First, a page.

WOBURN, England – Ian Wright got a hearty ovation Monday when he pulled into the Woburn Golf Club parking lot at 5 p.m. in a rental truck full of golf clubs.
It wasn’t as stirring as the ovation he heard as a caddie walking alongside Seve Ballesteros when he helped the Spaniard win The Open at Royal Lytham in 1988, but he was grateful nonetheless. In fact, he was thrilled the 40 or so caddies and players waiting for him at Woburn weren’t toting pitchforks and torches.
“I just don’t like letting people down,” Wright said.
Neither does Lexi Thompson, but they both had a rough 24 hours that ended up leading to a Monday work stoppage for a bunch of players.
“She left her passport in one of the golf bags that were on the truck I was driving here,” Wright said. “I had to stop and wait for her caddie to come and retrieve it.”
Wright estimates he was carrying the clubs and luggage of 38 players, including Ariya Jutanugarn, Nelly Korda, Carlotta Ciganda and Anna Nordqvist. Most of the players waiting were looking to play practice rounds on Monday. He arrived five to six hours later than planned, so late that when he finally showed up, Woburn wasn’t allowing players to begin any more practice rounds in order for the grounds staff to get on the course to make preparations. The range, however, was open until 7 p.m.
Wright said he left France a little after 8 p.m. Sunday and was about two hours out of Evian, about 45 minutes out of Geneva, when he got a call informing him that Thompson’s passport was on his truck. He believes it was Lexi’s father, Scott, who called. She was in Geneva and needed the passport to fly out of there.
Wright said he was asked if he could pull over and wait while Lexi’s caddie, Benji Thompson, took a taxi ride from Geneva to meet up with him.
“I think I might have screamed,” Wright said. “I had to drive through the night to get here.”
While waiting for Lexi’s caddie to arrive, Wright said he unpacked half the truck looking for Lexi’s bag.
“That van was packed to the hilt,” Wright said. “A mouse couldn’t have found room to live in there.”
Benji Thompson found the passport and raced back in the taxi to return it to Lexi. Wright said with the time it took to repack the truck, he was delayed about three hours. He said that caused other delays. He missed the ferry he was originally booked to take to England, and that he ended up stuck in a few brutal morning rush-hour traffic jams.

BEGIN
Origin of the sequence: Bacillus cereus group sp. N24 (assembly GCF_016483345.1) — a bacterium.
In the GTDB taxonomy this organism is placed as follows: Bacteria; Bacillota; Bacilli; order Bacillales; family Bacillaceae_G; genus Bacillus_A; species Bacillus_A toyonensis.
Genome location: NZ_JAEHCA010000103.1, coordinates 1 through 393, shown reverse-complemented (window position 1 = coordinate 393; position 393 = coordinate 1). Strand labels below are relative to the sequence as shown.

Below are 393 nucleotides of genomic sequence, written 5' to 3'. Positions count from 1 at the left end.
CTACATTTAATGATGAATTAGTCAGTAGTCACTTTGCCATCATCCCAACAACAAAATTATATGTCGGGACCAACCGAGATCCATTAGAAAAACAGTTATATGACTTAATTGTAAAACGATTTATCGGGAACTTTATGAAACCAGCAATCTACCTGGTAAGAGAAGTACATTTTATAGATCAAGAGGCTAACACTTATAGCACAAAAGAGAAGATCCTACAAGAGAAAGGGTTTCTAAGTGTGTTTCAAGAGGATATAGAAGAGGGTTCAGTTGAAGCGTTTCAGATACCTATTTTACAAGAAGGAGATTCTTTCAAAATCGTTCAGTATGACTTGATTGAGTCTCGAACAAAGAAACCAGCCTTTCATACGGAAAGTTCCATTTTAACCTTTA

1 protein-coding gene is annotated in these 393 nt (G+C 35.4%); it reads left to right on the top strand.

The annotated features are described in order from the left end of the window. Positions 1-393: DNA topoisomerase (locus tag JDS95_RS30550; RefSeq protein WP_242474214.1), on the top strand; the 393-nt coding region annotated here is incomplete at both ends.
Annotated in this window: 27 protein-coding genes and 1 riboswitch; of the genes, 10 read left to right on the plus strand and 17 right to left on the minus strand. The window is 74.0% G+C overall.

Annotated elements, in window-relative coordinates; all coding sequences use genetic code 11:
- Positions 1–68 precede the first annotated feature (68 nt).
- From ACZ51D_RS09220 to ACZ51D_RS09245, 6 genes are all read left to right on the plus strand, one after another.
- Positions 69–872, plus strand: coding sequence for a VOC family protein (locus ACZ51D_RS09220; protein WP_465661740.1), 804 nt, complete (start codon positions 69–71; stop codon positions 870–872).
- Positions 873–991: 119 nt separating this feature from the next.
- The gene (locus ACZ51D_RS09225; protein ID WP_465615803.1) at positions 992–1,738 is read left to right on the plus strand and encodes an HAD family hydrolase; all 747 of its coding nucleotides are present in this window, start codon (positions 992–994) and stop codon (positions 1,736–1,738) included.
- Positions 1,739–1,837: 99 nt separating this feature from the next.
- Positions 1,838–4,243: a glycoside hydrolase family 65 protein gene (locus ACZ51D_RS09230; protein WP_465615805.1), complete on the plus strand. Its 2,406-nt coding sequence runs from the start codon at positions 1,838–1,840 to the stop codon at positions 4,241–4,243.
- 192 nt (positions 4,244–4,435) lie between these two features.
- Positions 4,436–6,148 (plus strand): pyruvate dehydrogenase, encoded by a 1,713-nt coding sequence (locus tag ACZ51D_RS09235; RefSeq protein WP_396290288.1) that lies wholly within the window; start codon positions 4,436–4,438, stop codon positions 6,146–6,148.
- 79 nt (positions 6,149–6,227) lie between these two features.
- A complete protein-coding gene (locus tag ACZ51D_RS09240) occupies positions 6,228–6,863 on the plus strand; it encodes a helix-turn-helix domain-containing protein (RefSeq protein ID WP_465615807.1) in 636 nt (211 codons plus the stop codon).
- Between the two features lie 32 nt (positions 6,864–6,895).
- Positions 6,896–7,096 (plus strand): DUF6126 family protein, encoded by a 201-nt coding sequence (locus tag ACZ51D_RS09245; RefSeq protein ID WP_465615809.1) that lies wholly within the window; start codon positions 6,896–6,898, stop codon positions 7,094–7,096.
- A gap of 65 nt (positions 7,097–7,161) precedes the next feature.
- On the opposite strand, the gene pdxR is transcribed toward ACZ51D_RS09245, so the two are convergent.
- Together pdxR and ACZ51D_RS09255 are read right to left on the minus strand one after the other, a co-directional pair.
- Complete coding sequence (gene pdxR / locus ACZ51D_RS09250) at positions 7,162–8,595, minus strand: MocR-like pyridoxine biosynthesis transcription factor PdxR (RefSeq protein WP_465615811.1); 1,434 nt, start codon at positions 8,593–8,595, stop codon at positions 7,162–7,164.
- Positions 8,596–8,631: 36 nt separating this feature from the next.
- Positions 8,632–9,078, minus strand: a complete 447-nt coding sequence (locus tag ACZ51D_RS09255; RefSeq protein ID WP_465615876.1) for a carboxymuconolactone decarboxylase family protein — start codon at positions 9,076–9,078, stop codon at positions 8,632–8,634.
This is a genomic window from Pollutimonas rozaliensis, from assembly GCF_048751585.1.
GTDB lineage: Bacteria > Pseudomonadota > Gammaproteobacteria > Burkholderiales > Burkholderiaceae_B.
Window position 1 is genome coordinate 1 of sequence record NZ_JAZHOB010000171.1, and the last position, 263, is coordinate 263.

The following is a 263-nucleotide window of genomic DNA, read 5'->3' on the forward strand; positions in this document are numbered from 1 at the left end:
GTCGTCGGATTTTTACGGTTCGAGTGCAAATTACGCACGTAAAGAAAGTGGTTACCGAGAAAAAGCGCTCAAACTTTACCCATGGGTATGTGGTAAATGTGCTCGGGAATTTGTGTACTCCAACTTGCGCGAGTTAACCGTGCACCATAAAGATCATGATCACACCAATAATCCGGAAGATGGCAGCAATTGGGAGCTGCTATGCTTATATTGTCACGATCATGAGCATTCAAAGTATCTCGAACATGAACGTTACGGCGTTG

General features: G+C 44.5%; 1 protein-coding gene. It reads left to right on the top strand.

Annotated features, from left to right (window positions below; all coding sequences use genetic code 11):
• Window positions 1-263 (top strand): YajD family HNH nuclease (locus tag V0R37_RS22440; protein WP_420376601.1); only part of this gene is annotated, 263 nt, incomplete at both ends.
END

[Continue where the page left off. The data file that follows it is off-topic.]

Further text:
Lexi ended up with her own travel delays. A British Airways strike caused a cancellation of her flight. She missed a day of practice, too, failing to arrive as planned on Monday while scrambling for alternative flights.
Thompson wasn’t available for comment.
“Forgetting her passport, that was an honest mistake,” said her agent, Bobby Kreusler. “And she had no idea retrieving it would cause the delay it did, or that it would impact other players the way it did. She would never have wanted that.”
Stacy Lewis shrugged her shoulders when asked how it affected her preparation.
“Things happen, and there isn’t much you can do about it,” Lewis said.
Ryann O’Toole was among players frustrated in the long wait. Just last week, she endured worst troubles. She arrived the Sunday before the Evian Championship, but her clubs didn’t arrive until three days later, on Tuesday evening. She scrambled to get the airlines to help her.
“They asked me if I could just use a set of rental clubs,” O’Toole said. “I told them that’s like asking a NASCAR driver to race in a rental car.”
O’Toole wasn’t happy that yet another day of preparation for a major has been lost to her.
“I don’t know why the driver would agree to accommodate one person knowing it would punish about a third of the field,” O’Toole said. “The driver should have said, 'Hey, I’ve got to get these clubs to Woburn. If you want the passport, somebody’s going to have to fly there to get it and bring it back.’”
As Wright said, he was just happy to get to Woburn.
“I’m exhausted,” he said.